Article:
If someone expects you to betray yourself or your ethics and what you feel is correct, it may be an unhealthy example of persuasion. For example, a friend who pushes you to cover for them while they cheat on their partner may be causing a moral dilemma for you. 

What does it mean when persuasion works? 

If these persuasion tactics work on you, it doesn’t mean that you are inherently weak or easily influenced. Persuasion tactics are often developed using the knowledge of human psychology, which can impact many people. 

However, understanding persuasion tactics and taking a moment to think critically can be advantageous. Reading the examples above, you may see how resistance to persuasion could be beneficial.

Getty/Luis Alvarez
Are you being persuaded in ways that make you uncomfortable?

Critical thinking and persuasion

Critical thinking is defined by the American Psychological Association or APA dictionary as “a form of directed, problem-focused thinking in which the individual tests ideas or possible solutions for errors or drawbacks.”

To think critically may mean analyzing something, often as objectively as possible, and coming to your own conclusion. Critical thinking can be relevant in the context of persuasion. For example, if you are undergoing a situation like the ones depicted above, you may be able to think about that situation more objectively using critical thinking skills. Thus, you may prevent feelings of regret or embarrassment later.

Even if you know how to think critically, difficulties with setting boundaries or asserting yourself may get in the way of being the person you want to be. If this is true for you, a therapist or counselor may be able to help.

Get support from a licensed therapist

You may be experiencing difficulties setting boundaries, concerns at work, financial troubles, or manipulation in interpersonal relationships. In these cases, you might consider getting support from a counselor or therapist. There are several reasons to seek therapy, including but not limited to life stress, mental health concerns, relationship improvement, or family life.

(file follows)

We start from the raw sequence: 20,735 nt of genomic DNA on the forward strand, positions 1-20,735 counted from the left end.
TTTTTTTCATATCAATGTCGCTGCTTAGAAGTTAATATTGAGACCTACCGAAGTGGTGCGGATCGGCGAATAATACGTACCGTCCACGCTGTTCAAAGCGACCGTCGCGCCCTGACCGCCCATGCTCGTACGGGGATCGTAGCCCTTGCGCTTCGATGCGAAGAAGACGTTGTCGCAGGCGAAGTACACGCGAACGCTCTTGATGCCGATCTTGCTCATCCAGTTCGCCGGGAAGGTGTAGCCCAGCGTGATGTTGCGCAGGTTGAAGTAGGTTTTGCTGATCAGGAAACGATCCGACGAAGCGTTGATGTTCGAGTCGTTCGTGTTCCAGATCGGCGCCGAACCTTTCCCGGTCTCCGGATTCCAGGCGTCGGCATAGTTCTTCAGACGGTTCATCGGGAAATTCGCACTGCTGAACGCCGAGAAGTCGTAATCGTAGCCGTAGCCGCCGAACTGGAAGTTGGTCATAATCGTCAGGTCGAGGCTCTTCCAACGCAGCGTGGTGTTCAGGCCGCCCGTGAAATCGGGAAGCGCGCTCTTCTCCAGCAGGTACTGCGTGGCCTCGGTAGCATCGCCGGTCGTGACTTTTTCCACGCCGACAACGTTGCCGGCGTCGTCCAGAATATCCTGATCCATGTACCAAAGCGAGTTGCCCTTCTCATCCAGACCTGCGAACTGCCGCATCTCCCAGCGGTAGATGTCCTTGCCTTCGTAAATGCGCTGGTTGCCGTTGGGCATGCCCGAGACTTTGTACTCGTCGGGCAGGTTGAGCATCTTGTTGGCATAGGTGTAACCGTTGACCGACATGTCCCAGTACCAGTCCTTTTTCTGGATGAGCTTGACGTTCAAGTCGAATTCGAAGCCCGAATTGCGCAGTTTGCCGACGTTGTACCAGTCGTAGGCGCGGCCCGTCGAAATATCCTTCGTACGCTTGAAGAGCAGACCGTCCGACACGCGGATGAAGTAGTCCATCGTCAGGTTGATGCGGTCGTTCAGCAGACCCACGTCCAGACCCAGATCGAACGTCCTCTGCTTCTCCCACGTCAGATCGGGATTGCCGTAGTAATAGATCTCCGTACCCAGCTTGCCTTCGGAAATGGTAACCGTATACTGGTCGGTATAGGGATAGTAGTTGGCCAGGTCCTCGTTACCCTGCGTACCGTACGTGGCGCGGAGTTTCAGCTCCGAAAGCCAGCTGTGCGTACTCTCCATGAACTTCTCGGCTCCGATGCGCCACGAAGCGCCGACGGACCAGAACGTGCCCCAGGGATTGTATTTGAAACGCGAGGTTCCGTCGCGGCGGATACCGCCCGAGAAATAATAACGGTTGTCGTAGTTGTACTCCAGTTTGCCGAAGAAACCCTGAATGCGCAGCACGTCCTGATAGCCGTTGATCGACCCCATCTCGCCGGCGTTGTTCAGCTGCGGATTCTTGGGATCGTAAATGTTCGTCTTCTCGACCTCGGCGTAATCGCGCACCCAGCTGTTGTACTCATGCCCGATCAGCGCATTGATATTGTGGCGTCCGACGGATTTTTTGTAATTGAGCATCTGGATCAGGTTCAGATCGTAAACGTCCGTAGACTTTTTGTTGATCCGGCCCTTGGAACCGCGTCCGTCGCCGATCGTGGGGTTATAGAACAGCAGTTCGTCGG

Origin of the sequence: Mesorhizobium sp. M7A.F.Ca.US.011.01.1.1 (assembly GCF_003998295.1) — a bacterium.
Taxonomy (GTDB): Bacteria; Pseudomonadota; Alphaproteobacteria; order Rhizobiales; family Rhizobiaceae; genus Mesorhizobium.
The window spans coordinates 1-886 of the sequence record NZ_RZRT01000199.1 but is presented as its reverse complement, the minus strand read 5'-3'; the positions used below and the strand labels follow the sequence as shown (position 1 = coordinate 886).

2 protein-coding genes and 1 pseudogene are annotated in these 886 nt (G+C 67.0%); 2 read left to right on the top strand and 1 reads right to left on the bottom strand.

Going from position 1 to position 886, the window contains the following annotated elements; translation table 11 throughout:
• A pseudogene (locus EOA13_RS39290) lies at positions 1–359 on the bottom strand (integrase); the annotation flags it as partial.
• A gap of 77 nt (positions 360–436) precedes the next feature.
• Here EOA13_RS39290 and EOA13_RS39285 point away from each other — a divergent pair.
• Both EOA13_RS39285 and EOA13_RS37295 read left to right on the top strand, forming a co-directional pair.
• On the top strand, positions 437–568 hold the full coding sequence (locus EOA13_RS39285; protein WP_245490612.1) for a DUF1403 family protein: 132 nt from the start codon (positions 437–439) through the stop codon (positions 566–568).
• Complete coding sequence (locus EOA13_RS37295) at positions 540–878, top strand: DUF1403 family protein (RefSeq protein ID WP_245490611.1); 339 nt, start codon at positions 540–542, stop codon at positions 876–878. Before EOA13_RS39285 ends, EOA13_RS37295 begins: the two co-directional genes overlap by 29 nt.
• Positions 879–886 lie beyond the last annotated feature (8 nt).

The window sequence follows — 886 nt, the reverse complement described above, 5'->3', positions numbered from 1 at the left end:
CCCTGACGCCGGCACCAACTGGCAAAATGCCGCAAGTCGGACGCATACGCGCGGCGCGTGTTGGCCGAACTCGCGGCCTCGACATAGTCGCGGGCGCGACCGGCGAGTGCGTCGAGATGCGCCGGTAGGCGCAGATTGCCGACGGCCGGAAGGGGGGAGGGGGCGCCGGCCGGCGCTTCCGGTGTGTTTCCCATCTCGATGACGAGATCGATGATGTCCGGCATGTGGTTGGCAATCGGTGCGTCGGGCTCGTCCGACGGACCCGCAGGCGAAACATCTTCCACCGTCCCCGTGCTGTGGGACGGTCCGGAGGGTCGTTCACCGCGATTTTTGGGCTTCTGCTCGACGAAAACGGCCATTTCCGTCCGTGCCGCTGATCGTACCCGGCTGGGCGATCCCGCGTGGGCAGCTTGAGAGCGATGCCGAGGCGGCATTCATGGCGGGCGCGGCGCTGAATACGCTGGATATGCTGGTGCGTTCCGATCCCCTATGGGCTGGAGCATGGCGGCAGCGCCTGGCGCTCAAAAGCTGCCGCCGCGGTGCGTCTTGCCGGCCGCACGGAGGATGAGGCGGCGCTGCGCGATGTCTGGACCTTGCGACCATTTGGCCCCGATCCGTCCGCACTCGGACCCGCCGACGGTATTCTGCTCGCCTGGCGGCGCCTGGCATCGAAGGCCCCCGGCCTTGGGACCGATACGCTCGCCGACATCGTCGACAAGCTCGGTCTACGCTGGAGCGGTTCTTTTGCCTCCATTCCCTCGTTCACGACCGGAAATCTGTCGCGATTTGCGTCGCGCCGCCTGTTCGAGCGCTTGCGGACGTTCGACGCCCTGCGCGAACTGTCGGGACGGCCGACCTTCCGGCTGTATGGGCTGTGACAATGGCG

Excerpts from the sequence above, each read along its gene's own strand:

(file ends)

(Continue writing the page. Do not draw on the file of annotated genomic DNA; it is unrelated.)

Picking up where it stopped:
There are several ways to start your search if you’re looking for a licensed therapist. You can ask a medical doctor for a referral to a therapist, search the web for a therapist who meets your needs, get in touch with your insurance company to see who they cover, or sign up for an online therapy platform like BetterHelp

Clinical studies have shown that online therapy effectively treats various conditions, including social anxietypanic disorder, and depression. Similar studies have also proven the efficacy of online couples therapy. Online therapy has multiple benefits, including accessibility and affordability, compared to in-person treatments.


Persuasion is the practice of attempting to alter someone else’s opinions or actions, and there are various ways someone may go about it. While persuasion is often associated with sales and marketing, you may notice yourself being persuaded in other contexts, such as on social media, in friendships, in romantic relationships, and at work. 

Because of how widespread these tactics are, it can be helpful to recognize, understand, and resist persuasion when necessary.

Persuasion isn’t necessarily a bad thing. However, approaching it with a critical mind and objective thinking may help you set boundaries and understand what you feel comfortable with. It may also help you avoid being manipulated or controlled.

If you’re struggling with persuasion or other mental health concerns, consider reaching out to a mental health counselor to learn coping mechanisms to defend yourself.

Learn the subtleties of persuasion